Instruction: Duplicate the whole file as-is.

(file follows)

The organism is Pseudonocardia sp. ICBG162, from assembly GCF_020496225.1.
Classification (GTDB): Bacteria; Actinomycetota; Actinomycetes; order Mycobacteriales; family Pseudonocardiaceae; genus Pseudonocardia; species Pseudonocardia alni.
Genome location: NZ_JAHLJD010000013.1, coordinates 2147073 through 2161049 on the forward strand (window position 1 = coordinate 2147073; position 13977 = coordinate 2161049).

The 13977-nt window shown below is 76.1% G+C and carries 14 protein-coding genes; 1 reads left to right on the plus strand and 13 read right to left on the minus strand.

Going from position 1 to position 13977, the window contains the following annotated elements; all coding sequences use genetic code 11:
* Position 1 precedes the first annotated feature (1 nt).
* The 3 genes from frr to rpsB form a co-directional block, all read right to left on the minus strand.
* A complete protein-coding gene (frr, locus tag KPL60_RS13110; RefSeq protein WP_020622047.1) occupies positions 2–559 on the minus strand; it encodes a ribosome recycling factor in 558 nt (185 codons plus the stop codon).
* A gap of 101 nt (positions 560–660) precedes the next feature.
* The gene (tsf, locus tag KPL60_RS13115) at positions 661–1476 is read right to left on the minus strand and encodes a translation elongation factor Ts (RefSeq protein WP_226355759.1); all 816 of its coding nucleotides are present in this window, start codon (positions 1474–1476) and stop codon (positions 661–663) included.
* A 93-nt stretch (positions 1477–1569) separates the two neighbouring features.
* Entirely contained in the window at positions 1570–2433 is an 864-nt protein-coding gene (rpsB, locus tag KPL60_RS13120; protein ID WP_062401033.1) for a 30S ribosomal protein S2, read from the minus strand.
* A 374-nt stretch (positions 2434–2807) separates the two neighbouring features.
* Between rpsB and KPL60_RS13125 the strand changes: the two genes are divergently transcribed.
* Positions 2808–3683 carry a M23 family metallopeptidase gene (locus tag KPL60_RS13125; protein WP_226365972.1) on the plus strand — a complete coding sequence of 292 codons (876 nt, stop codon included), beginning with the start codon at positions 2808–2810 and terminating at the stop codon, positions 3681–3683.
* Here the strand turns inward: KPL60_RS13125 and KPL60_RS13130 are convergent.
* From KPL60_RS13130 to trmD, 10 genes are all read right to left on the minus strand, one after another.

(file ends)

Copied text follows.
The organism is Pseudonocardia sp. ICBG162, from assembly GCF_020496225.1.
Classification (GTDB): Bacteria; Actinomycetota; Actinomycetes; order Mycobacteriales; family Pseudonocardiaceae; genus Pseudonocardia; species Pseudonocardia alni.
Genome location: NZ_JAHLJD010000013.1, coordinates 2147073 through 2161049 on the forward strand (window position 1 = coordinate 2147073; position 13977 = coordinate 2161049).

The 13977-nt window shown below is 76.1% G+C and carries 14 protein-coding genes; 1 reads left to right on the plus strand and 13 read right to left on the minus strand.

Going from position 1 to position 13977, the window contains the following annotated elements; all coding sequences use genetic code 11:
* Position 1 precedes the first annotated feature (1 nt).
* The 3 genes from frr to rpsB form a co-directional block, all read right to left on the minus strand.
* A complete protein-coding gene (frr, locus tag KPL60_RS13110; RefSeq protein WP_020622047.1) occupies positions 2–559 on the minus strand; it encodes a ribosome recycling factor in 558 nt (185 codons plus the stop codon).
* A gap of 101 nt (positions 560–660) precedes the next feature.
* The gene (tsf, locus tag KPL60_RS13115) at positions 661–1476 is read right to left on the minus strand and encodes a translation elongation factor Ts (RefSeq protein WP_226355759.1); all 816 of its coding nucleotides are present in this window, start codon (positions 1474–1476) and stop codon (positions 661–663) included.
* A 93-nt stretch (positions 1477–1569) separates the two neighbouring features.
* Entirely contained in the window at positions 1570–2433 is an 864-nt protein-coding gene (rpsB, locus tag KPL60_RS13120; protein ID WP_062401033.1) for a 30S ribosomal protein S2, read from the minus strand.
* A 374-nt stretch (positions 2434–2807) separates the two neighbouring features.
* Between rpsB and KPL60_RS13125 the strand changes: the two genes are divergently transcribed.
* Positions 2808–3683 carry a M23 family metallopeptidase gene (locus tag KPL60_RS13125; protein WP_226365972.1) on the plus strand — a complete coding sequence of 292 codons (876 nt, stop codon included), beginning with the start codon at positions 2808–2810 and terminating at the stop codon, positions 3681–3683.
* Here the strand turns inward: KPL60_RS13125 and KPL60_RS13130 are convergent.
* From KPL60_RS13130 to trmD, 10 genes are all read right to left on the minus strand, one after another.